Connie Workman has known since middle school that she wanted to become a nurse one day. She started her education at the University of Kentucky College of Nursing, where she earned associate and bachelor’s degrees in nursing in 1989. Her first job out of school was teaching at a vocational technical school.
“I really enjoyed teaching,” says Connie, who is originally from Ohio but moved to Kentucky at the age of 12. As a nursing educator, she did many psychiatric clinicals, and realized she had discovered not one but two passions: teaching and working with the mental health population.
Focus on her family
When Connie became a mother, she stepped away from the workforce for several years to focus on motherhood. When her daughter went to school, she decided it was time to return to the setting she enjoyed so much before: mental health nursing. She joined Three Rivers Medical Center as a staff nurse in the psychiatric unit, holding the position for five years. Along the way, Connie earned the MSN and became board certified as a Psychiatric and Mental Health Nurse Practitioner.
Until 2017, Connie worked at different facilities as a psychiatric mental health NP. And while she loved her career, she also came to a realization. “There is such a need for psychiatric nurses,” says Connie. “I wanted to do something and the best way I felt I could impact the profession was through education.”
Back to school
In 2017, Connie accepted a position at the University of Pikeville as an assistant professor of nursing. “They needed a faculty member with my experience and the timing was good for me, as I was looking for a change,” she says. At the same time, Connie decided to earn a doctorate.” I have always wanted to get a terminal degree. I could’ve taught without it, but I want to set an example for my family and the students I teach. Education in nursing is a lifelong process. To be a great nurse, you have to continually educate yourself and it is the same with being a great nurse educator.”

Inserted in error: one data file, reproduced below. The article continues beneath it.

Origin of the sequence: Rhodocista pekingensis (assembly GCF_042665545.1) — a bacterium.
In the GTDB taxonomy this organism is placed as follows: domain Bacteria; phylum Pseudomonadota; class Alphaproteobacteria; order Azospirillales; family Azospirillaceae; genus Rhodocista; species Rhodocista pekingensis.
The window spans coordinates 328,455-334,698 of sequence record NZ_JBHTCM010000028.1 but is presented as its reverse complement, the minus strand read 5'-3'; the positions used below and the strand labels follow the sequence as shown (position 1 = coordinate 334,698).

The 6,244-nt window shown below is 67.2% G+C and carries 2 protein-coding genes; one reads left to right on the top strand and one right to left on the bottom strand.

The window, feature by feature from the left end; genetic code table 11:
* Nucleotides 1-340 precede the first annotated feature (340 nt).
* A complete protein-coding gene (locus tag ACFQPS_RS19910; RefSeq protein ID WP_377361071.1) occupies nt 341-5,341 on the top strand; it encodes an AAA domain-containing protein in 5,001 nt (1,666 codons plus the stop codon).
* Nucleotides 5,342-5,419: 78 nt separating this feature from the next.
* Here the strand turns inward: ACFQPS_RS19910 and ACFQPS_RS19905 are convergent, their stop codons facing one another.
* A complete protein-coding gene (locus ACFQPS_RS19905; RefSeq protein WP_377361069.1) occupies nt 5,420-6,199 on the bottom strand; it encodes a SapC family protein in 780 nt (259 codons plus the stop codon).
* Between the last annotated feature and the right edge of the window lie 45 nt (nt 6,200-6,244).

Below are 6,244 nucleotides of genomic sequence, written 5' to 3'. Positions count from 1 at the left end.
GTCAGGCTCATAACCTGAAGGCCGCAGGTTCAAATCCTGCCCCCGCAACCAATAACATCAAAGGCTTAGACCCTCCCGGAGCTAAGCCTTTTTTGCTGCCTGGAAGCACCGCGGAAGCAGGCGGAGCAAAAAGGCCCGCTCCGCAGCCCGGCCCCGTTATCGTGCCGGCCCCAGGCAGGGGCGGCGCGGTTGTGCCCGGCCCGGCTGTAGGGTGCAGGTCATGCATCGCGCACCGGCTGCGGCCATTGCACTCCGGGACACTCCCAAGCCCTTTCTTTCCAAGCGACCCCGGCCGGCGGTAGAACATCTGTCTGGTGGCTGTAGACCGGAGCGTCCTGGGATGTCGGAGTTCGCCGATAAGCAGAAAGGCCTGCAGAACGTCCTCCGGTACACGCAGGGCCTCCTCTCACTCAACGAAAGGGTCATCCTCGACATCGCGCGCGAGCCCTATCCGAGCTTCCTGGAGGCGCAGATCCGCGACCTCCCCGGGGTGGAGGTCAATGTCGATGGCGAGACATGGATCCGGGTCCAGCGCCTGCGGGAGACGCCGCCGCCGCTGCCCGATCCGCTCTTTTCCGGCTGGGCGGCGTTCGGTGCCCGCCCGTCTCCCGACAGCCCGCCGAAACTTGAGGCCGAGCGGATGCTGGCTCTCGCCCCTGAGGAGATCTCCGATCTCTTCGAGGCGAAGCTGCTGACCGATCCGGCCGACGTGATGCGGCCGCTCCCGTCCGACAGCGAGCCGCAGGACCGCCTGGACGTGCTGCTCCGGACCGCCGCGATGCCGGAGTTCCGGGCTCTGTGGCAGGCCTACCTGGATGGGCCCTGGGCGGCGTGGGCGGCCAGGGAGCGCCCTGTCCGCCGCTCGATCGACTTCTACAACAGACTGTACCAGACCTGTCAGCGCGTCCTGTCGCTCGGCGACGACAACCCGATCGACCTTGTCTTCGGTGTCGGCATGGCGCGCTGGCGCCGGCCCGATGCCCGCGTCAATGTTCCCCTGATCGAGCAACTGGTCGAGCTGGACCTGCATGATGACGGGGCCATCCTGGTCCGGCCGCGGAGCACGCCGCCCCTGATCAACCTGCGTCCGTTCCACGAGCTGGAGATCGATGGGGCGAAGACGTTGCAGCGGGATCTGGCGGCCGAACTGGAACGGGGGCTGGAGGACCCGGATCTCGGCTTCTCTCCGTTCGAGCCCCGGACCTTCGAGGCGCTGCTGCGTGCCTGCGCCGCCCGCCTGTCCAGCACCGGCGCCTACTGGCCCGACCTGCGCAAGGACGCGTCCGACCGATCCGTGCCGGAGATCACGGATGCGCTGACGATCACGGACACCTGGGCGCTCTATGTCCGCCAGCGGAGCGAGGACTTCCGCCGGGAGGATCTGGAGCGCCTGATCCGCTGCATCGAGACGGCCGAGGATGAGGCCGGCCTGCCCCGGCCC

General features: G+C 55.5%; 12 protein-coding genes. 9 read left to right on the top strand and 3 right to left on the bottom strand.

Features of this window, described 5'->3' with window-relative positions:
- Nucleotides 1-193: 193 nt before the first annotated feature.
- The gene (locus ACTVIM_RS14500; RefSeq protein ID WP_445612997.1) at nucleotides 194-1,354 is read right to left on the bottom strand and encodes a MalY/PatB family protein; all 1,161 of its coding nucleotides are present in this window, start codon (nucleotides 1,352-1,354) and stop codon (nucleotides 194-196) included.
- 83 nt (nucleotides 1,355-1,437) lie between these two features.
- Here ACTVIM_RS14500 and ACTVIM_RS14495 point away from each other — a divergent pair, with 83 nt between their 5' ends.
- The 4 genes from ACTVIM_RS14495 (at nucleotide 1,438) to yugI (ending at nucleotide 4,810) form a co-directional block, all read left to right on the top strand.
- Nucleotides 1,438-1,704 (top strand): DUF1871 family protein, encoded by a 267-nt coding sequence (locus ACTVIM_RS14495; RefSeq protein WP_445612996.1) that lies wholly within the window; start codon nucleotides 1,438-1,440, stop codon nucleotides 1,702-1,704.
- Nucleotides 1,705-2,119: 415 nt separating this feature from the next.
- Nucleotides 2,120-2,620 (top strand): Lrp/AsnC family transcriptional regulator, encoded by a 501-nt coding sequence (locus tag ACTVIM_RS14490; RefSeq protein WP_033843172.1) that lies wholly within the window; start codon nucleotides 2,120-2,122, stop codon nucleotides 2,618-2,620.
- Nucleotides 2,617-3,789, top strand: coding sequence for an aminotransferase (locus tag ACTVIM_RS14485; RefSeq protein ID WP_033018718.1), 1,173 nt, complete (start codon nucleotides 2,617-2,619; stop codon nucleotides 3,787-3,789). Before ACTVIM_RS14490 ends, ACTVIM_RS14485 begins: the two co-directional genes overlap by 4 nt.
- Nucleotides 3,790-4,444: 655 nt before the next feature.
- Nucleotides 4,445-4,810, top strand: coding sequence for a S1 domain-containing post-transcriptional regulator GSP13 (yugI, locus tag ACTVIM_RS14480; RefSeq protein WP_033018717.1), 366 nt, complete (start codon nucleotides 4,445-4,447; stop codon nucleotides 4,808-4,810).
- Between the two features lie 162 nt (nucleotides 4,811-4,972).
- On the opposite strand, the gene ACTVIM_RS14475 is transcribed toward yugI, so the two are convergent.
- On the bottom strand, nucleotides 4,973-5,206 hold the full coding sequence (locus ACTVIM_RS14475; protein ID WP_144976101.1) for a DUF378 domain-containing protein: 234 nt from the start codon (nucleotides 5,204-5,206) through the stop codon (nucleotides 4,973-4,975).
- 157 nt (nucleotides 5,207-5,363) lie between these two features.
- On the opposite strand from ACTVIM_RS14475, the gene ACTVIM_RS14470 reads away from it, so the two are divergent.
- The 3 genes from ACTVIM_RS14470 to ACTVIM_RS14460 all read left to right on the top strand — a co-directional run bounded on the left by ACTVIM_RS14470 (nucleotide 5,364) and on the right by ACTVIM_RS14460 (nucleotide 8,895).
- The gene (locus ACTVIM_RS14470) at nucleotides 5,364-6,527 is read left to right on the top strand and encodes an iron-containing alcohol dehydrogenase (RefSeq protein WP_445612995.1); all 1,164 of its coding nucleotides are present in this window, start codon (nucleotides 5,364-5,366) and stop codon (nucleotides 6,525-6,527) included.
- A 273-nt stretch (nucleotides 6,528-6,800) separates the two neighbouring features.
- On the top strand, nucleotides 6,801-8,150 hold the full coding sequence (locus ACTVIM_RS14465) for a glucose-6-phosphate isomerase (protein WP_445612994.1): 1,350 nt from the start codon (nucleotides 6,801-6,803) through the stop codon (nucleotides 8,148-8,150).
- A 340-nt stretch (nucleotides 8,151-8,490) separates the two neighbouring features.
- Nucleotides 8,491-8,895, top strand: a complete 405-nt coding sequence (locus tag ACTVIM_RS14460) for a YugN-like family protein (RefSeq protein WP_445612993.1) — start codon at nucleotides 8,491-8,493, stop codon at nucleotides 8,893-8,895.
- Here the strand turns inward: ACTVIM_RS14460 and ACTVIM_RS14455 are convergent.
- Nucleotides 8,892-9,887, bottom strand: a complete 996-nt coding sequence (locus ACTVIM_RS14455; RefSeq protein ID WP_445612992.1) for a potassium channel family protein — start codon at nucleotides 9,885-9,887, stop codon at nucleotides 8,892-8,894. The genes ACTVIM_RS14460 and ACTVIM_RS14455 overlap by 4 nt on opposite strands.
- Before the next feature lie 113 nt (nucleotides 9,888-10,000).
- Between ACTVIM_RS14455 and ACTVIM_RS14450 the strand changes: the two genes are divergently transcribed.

Discovering American Sentinel University
As she did her research for an online program, Connie knew that a practice-focused program suited her needs best. “I felt like American Sentinel had the most to offer and the quality of education that I have received since I enrolled in fall 2018 has been excellent,” says Connie. Her capstone project is a study of how a wellness program can impact stress levels of undergraduate nursing students. She is also studying health behaviors and how they decrease stress levels in order to best advise her students on developing resilience and improving their productivity.
Goals for the future
When she graduates in spring 2021, Connie says she will feel a sense of accomplishment and pride. “As a professor, I want my students to realize that we are only limited if we limit ourselves,” she says. “This degree was not something I had to do but it was something I wanted to do. With this achievement, I feel like I will be contributing to the improvement of the nursing profession, and that feels good.”
Inspired by Connie’s story? A DNP with a specialization in educational leadership prepares master’s-educated nurses for leadership roles in nursing education programs. When you acquire new knowledge, you can apply it to nursing practice in ways that enhance patient care and improve outcomes.
Read the other student success stories for more inspiration.
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